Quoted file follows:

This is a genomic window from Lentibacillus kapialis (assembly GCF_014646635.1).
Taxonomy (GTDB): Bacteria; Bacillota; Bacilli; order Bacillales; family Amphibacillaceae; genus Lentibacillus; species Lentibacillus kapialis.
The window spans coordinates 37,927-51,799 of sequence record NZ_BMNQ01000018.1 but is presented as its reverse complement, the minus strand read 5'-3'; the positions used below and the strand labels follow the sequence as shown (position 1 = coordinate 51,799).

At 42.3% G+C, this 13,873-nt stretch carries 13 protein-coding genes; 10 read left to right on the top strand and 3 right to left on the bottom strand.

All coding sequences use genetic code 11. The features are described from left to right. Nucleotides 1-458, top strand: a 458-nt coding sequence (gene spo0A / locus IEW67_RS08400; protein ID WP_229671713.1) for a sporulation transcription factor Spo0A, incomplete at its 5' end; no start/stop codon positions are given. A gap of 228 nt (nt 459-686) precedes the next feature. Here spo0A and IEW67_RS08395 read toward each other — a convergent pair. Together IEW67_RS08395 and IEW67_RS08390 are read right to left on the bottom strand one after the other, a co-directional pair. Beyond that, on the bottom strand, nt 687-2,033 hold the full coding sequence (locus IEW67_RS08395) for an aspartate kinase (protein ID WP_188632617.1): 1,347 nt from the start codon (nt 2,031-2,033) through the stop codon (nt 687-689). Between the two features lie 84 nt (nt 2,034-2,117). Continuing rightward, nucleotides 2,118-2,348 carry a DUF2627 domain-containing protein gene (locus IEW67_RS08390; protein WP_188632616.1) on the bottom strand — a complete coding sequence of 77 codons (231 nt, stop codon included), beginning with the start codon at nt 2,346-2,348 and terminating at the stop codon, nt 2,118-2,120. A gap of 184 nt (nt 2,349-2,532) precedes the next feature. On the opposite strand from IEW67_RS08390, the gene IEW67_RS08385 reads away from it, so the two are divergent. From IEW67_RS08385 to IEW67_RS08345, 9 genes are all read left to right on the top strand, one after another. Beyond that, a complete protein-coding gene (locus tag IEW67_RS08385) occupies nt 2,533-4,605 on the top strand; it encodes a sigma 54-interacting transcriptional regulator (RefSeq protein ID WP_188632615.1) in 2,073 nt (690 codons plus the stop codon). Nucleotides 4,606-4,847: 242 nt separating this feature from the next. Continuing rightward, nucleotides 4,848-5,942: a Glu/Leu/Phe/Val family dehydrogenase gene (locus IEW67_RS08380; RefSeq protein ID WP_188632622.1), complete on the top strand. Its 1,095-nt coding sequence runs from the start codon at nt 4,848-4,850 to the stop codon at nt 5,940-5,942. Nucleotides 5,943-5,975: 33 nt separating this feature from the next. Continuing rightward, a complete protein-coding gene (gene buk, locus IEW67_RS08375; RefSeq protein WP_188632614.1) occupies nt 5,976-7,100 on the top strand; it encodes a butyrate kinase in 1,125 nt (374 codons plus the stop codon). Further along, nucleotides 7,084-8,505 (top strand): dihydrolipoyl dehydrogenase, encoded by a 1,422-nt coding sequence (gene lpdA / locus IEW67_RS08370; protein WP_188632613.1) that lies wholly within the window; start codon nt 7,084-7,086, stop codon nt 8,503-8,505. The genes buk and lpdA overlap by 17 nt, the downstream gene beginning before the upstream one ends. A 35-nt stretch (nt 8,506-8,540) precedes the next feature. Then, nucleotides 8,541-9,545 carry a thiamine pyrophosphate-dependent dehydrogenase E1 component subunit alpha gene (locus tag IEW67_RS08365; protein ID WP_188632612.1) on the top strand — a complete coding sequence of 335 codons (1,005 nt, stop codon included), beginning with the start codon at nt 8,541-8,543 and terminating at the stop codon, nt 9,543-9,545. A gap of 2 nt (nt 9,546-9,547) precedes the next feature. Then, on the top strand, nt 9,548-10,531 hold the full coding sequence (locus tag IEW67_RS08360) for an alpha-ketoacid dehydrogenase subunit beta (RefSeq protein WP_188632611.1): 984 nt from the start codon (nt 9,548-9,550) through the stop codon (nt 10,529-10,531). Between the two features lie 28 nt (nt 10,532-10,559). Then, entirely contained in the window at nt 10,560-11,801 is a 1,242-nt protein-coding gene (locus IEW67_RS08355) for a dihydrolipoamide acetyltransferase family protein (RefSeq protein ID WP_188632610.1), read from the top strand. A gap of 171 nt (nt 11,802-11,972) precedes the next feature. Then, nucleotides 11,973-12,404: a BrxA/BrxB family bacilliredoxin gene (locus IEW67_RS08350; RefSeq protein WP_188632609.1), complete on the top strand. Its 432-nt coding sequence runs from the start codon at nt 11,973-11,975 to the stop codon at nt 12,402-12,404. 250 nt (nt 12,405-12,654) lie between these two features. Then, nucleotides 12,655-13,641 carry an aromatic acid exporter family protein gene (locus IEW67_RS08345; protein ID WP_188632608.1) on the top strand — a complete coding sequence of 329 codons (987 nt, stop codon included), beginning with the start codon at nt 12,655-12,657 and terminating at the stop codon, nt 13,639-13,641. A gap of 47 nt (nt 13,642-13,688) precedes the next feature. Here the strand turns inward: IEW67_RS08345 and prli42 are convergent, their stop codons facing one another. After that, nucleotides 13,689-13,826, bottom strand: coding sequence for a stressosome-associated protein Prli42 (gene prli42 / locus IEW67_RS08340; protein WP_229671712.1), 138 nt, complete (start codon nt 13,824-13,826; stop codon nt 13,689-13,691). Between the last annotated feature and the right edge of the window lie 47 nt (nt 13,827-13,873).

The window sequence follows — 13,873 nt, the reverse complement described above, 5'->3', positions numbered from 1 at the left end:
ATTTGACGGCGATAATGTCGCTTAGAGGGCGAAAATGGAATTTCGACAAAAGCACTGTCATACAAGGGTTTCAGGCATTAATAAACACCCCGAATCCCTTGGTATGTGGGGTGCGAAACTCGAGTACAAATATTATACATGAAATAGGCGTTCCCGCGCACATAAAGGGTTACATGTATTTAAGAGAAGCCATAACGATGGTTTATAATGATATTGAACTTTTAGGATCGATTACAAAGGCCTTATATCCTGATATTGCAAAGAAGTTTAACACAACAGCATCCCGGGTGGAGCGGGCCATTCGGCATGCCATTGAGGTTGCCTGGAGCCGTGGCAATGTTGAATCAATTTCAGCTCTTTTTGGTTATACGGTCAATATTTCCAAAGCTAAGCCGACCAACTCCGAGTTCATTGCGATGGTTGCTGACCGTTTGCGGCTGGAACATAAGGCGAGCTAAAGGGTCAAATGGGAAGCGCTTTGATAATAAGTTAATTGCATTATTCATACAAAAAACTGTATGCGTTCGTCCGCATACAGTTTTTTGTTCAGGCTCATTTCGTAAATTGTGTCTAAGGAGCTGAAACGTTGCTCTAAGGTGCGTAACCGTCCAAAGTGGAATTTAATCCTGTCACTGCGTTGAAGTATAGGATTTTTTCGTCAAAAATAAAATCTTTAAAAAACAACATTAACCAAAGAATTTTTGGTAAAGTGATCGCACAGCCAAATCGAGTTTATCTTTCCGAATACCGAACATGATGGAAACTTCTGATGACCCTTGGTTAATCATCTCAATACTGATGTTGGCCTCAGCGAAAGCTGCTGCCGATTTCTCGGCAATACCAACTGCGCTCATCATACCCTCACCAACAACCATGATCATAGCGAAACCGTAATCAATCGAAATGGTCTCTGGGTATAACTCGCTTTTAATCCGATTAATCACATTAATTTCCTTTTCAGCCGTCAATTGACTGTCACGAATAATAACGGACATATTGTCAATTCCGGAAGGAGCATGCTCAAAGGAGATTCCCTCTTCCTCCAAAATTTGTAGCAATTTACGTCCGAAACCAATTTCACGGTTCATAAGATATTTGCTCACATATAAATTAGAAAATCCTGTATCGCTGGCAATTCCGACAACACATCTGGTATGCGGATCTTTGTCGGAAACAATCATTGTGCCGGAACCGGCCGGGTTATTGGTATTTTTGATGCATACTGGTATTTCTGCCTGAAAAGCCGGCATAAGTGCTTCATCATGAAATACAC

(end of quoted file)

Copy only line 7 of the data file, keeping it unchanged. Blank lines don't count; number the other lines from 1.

ATTTGACGGCGATAATGTCGCTTAGAGGGCGAAAATGGAATTTCGACAAAAGCACTGTCATACAAGGGTTTCAGGCATTAATAAACACCCCGAATCCCTTGGTATGTGGGGTGCGAAACTCGAGTACAAATATTATACATGAAATAGGCGTTCCCGCGCACATAAAGGGTTACATGTATTTAAGAGAAGCCATAACGATGGTTTATAATGATATTGAACTTTTAGGATCGATTACAAAGGCCTTATATCCTGATATTGCAAAGAAGTTTAACACAACAGCATCCCGGGTGGAGCGGGCCATTCGGCATGCCATTGAGGTTGCCTGGAGCCGTGGCAATGTTGAATCAATTTCAGCTCTTTTTGGTTATACGGTCAATATTTCCAAAGCTAAGCCGACCAACTCCGAGTTCATTGCGATGGTTGCTGACCGTTTGCGGCTGGAACATAAGGCGAGCTAAAGGGTCAAATGGGAAGCGCTTTGATAATAAGTTAATTGCATTATTCATACAAAAAACTGTATGCGTTCGTCCGCATACAGTTTTTTGTTCAGGCTCATTTCGTAAATTGTGTCTAAGGAGCTGAAACGTTGCTCTAAGGTGCGTAACCGTCCAAAGTGGAATTTAATCCTGTCACTGCGTTGAAGTATAGGATTTTTTCGTCAAAAATAAAATCTTTAAAAAACAACATTAACCAAAGAATTTTTGGTAAAGTGATCGCACAGCCAAATCGAGTTTATCTTTCCGAATACCGAACATGATGGAAACTTCTGATGACCCTTGGTTAATCATCTCAATACTGATGTTGGCCTCAGCGAAAGCTGCTGCCGATTTCTCGGCAATACCAACTGCGCTCATCATACCCTCACCAACAACCATGATCATAGCGAAACCGTAATCAATCGAAATGGTCTCTGGGTATAACTCGCTTTTAATCCGATTAATCACATTAATTTCCTTTTCAGCCGTCAATTGACTGTCACGAATAATAACGGACATATTGTCAATTCCGGAAGGAGCATGCTCAAAGGAGATTCCCTCTTCCTCCAAAATTTGTAGCAATTTACGTCCGAAACCAATTTCACGGTTCATAAGATATTTGCTCACATATAAATTAGAAAATCCTGTATCGCTGGCAATTCCGACAACACATCTGGTATGCGGATCTTTGTCGGAAACAATCATTGTGCCGGAACCGGCCGGGTTATTGGTATTTTTGATGCATACTGGTATTTCTGCCTGAAAAGCCGGCATAAGTGCTTCATCATGAAATACAC